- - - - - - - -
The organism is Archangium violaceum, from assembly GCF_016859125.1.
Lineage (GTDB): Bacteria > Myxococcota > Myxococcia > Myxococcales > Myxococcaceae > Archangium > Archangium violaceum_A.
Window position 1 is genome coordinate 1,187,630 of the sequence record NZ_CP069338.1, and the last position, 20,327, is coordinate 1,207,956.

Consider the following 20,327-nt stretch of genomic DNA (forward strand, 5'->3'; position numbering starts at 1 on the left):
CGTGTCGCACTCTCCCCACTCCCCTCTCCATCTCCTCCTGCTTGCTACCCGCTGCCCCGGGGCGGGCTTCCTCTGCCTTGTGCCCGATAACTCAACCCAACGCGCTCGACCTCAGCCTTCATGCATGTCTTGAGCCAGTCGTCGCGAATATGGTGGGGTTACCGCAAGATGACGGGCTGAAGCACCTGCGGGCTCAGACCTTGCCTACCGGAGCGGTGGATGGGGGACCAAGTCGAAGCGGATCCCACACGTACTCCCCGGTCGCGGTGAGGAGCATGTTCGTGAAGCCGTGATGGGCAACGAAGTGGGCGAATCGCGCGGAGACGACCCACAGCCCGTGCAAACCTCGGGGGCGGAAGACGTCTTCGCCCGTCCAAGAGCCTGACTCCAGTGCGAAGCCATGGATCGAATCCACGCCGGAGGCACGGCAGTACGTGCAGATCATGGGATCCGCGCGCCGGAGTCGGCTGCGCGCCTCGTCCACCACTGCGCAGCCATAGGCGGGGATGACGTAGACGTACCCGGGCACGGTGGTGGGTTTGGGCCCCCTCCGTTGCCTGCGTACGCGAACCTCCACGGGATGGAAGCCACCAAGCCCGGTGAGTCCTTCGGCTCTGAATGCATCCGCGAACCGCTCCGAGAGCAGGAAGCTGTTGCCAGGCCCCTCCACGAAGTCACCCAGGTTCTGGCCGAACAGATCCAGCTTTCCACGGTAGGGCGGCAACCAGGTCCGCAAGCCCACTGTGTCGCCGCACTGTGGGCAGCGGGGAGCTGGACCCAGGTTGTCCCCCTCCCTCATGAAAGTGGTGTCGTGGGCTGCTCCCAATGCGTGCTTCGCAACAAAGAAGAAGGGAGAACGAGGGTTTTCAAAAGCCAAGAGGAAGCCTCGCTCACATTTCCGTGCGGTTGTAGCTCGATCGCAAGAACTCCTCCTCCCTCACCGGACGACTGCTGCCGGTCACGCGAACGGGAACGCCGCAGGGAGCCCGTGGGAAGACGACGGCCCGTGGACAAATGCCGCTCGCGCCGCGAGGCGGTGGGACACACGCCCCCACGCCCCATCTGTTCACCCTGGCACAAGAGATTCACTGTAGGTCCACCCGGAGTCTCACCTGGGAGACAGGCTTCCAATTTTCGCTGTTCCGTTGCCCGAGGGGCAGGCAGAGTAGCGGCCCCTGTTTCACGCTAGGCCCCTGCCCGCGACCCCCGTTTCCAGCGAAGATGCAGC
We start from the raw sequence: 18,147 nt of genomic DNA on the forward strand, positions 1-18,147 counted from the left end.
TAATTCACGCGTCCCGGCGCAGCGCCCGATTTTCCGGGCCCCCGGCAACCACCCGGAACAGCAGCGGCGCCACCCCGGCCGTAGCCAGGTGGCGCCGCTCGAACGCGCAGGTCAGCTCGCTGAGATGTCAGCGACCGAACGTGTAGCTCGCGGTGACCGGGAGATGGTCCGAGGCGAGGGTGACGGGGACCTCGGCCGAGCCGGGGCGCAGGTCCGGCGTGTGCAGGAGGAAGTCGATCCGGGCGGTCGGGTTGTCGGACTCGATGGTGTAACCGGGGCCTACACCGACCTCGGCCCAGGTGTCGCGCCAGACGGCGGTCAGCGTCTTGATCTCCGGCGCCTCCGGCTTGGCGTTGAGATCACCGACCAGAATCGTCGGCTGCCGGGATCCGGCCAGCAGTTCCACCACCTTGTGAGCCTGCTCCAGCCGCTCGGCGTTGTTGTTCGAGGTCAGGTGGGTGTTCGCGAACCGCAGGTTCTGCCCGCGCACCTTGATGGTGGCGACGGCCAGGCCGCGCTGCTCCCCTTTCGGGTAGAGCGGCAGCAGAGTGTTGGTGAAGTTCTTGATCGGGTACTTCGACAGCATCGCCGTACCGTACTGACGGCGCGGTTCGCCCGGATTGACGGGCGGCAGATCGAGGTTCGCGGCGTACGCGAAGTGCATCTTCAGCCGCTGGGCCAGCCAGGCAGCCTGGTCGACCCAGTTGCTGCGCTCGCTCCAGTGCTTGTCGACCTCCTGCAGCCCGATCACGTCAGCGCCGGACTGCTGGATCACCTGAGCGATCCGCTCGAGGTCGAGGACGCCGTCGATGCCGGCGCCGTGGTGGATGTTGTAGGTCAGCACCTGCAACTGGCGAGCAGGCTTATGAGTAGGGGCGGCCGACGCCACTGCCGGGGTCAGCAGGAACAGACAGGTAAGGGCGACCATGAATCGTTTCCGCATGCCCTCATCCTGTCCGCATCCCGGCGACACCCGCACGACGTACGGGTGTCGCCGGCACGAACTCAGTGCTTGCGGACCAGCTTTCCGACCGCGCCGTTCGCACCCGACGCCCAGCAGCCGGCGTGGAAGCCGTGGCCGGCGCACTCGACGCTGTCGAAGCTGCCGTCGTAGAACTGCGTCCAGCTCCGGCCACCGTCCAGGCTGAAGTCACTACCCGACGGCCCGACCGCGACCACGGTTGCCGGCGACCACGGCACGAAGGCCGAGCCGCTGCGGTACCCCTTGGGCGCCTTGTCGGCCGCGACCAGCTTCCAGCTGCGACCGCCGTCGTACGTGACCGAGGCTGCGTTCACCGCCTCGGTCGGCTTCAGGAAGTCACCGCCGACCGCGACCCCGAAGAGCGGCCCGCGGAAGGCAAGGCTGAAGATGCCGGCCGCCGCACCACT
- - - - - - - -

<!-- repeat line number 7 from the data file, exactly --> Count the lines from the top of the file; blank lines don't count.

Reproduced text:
TAATTCACGCGTCCCGGCGCAGCGCCCGATTTTCCGGGCCCCCGGCAACCACCCGGAACAGCAGCGGCGCCACCCCGGCCGTAGCCAGGTGGCGCCGCTCGAACGCGCAGGTCAGCTCGCTGAGATGTCAGCGACCGAACGTGTAGCTCGCGGTGACCGGGAGATGGTCCGAGGCGAGGGTGACGGGGACCTCGGCCGAGCCGGGGCGCAGGTCCGGCGTGTGCAGGAGGAAGTCGATCCGGGCGGTCGGGTTGTCGGACTCGATGGTGTAACCGGGGCCTACACCGACCTCGGCCCAGGTGTCGCGCCAGACGGCGGTCAGCGTCTTGATCTCCGGCGCCTCCGGCTTGGCGTTGAGATCACCGACCAGAATCGTCGGCTGCCGGGATCCGGCCAGCAGTTCCACCACCTTGTGAGCCTGCTCCAGCCGCTCGGCGTTGTTGTTCGAGGTCAGGTGGGTGTTCGCGAACCGCAGGTTCTGCCCGCGCACCTTGATGGTGGCGACGGCCAGGCCGCGCTGCTCCCCTTTCGGGTAGAGCGGCAGCAGAGTGTTGGTGAAGTTCTTGATCGGGTACTTCGACAGCATCGCCGTACCGTACTGACGGCGCGGTTCGCCCGGATTGACGGGCGGCAGATCGAGGTTCGCGGCGTACGCGAAGTGCATCTTCAGCCGCTGGGCCAGCCAGGCAGCCTGGTCGACCCAGTTGCTGCGCTCGCTCCAGTGCTTGTCGACCTCCTGCAGCCCGATCACGTCAGCGCCGGACTGCTGGATCACCTGAGCGATCCGCTCGAGGTCGAGGACGCCGTCGATGCCGGCGCCGTGGTGGATGTTGTAGGTCAGCACCTGCAACTGGCGAGCAGGCTTATGAGTAGGGGCGGCCGACGCCACTGCCGGGGTCAGCAGGAACAGACAGGTAAGGGCGACCATGAATCGTTTCCGCATGCCCTCATCCTGTCCGCATCCCGGCGACACCCGCACGACGTACGGGTGTCGCCGGCACGAACTCAGTGCTTGCGGACCAGCTTTCCGACCGCGCCGTTCGCACCCGACGCCCAGCAGCCGGCGTGGAAGCCGTGGCCGGCGCACTCGACGCTGTCGAAGCTGCCGTCGTAGAACTGCGTCCAGCTCCGGCCACCGTCCAGGCTGAAGTCACTACCCGACGGCCCGACCGCGACCACGGTTGCCGGCGACCACGGCACGAAGGCCGAGCCGCTGCGGTACCCCTTGGGCGCCTTGTCGGCCGCGACCAGCTTCCAGCTGCGACCGCCGTCGTACGTGACCGAGGCTGCGTTCACCGCCTCGGTCGGCTTCAGGAAGTCACCGCCGACCGCGACCCCGAAGAGCGGCCCGCGGAAGGCAAGGCTGAAGATGCCGGCCGCCGCACCACT